When to seek help
“Problems with memory can occur at any age, especially with brain fog from [COVID-19] and for lots of other reasons. However, new onset of short-term memory loss after the age of 65 should certainly raise the possibility of the early stages of mild cognitive impairment [MCI] due to Alzheimer’s disease.”
– Dr. Emer MacSweeney
In some people, MCI is caused by a hormonal imbalance or nutrient deficiency, so once this is resolved, the MCI can be reversed.
In others, it may be the first sign of dementia. People with MCI have mild memory and thinking problems, but can usually take care of themselves and carry out normal daily activities.
Symptoms of MCI may include:
forgetting about appointments or social events
misplacing household items, such as car keys, clothing, or other objects
having greater difficulty finding the right words than peers of the same age
having trouble remembering events, instructions, or conversations.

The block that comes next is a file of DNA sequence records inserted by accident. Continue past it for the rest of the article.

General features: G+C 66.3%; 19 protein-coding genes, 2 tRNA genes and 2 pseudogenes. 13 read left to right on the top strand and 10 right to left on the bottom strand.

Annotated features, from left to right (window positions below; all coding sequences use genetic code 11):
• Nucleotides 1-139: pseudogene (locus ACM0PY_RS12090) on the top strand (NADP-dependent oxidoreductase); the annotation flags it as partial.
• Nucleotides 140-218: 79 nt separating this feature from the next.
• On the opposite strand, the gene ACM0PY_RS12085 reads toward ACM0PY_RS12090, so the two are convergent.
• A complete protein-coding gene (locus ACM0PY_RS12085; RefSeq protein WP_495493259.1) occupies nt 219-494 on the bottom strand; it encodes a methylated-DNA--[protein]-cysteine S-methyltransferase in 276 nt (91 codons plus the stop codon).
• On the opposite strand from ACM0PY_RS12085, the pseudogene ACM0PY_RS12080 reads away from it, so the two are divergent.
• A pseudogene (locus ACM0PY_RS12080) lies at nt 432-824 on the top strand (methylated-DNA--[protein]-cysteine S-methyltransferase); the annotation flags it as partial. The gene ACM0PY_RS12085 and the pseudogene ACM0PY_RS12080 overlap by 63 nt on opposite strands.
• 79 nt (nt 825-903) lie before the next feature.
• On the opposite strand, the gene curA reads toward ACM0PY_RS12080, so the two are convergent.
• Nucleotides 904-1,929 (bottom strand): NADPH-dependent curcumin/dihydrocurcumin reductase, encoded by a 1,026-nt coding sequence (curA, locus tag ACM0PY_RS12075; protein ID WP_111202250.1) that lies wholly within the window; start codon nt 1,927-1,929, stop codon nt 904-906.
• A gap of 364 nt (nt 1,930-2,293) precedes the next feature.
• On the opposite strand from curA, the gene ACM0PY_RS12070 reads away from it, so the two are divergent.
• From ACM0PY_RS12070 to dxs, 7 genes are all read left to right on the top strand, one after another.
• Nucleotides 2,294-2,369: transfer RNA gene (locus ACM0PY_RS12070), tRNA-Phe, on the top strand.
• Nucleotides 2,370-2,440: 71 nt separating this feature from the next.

Although MCI may develop into dementia, for many the condition does not progress further.
However, if the symptoms persist, or start to impact daily functioning, this may mean that the person is developing dementia. In this case, they must seek medical help and diagnosis.
“Normal age-related declines might include occasionally having trouble finding a word mid-conversation — that may come to you later — occasionally misplacing objects, occasionally repeating yourself in conversation, occasionally missing a monthly payment. In dementia, these things happen much more frequently and are more consequential, and the cognitive difficulties interfere with one’s function.”
– Dr. Miriam Weber
Dr. MacSweeney emphasized that “[t]esting is essential, as there are lots of reversible causes of short-term memory loss, too, and it’s important to get a diagnosis.”